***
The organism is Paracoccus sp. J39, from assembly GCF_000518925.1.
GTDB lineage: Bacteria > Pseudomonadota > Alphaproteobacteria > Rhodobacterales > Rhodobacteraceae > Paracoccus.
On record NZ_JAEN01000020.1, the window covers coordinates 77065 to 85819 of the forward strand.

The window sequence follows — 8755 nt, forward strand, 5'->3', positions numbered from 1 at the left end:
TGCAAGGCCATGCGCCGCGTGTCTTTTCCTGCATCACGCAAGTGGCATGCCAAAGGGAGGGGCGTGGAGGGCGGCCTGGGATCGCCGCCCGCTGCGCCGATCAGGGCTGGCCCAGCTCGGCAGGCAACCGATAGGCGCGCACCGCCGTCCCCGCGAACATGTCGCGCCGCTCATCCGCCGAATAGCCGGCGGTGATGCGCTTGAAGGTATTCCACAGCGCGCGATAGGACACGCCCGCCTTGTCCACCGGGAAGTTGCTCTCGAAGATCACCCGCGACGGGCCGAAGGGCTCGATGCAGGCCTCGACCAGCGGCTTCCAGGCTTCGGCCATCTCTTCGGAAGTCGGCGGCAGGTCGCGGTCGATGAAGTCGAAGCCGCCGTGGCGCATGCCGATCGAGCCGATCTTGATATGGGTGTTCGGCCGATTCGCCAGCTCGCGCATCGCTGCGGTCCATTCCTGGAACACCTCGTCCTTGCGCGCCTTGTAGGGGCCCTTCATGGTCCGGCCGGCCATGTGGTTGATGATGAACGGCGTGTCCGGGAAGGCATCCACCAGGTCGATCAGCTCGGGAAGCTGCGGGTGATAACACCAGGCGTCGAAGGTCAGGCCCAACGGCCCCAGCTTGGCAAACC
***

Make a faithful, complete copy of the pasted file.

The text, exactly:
The organism is Paracoccus sp. J39, from assembly GCF_000518925.1.
GTDB lineage: Bacteria > Pseudomonadota > Alphaproteobacteria > Rhodobacterales > Rhodobacteraceae > Paracoccus.
On record NZ_JAEN01000020.1, the window covers coordinates 77065 to 85819 of the forward strand.

The window sequence follows — 8755 nt, forward strand, 5'->3', positions numbered from 1 at the left end:
TGCAAGGCCATGCGCCGCGTGTCTTTTCCTGCATCACGCAAGTGGCATGCCAAAGGGAGGGGCGTGGAGGGCGGCCTGGGATCGCCGCCCGCTGCGCCGATCAGGGCTGGCCCAGCTCGGCAGGCAACCGATAGGCGCGCACCGCCGTCCCCGCGAACATGTCGCGCCGCTCATCCGCCGAATAGCCGGCGGTGATGCGCTTGAAGGTATTCCACAGCGCGCGATAGGACACGCCCGCCTTGTCCACCGGGAAGTTGCTCTCGAAGATCACCCGCGACGGGCCGAAGGGCTCGATGCAGGCCTCGACCAGCGGCTTCCAGGCTTCGGCCATCTCTTCGGAAGTCGGCGGCAGGTCGCGGTCGATGAAGTCGAAGCCGCCGTGGCGCATGCCGATCGAGCCGATCTTGATATGGGTGTTCGGCCGATTCGCCAGCTCGCGCATCGCTGCGGTCCATTCCTGGAACACCTCGTCCTTGCGCGCCTTGTAGGGGCCCTTCATGGTCCGGCCGGCCATGTGGTTGATGATGAACGGCGTGTCCGGGAAGGCATCCACCAGGTCGATCAGCTCGGGAAGCTGCGGGTGATAACACCAGGCGTCGAAGGTCAGGCCCAACGGCCCCAGCTTGGCAAACC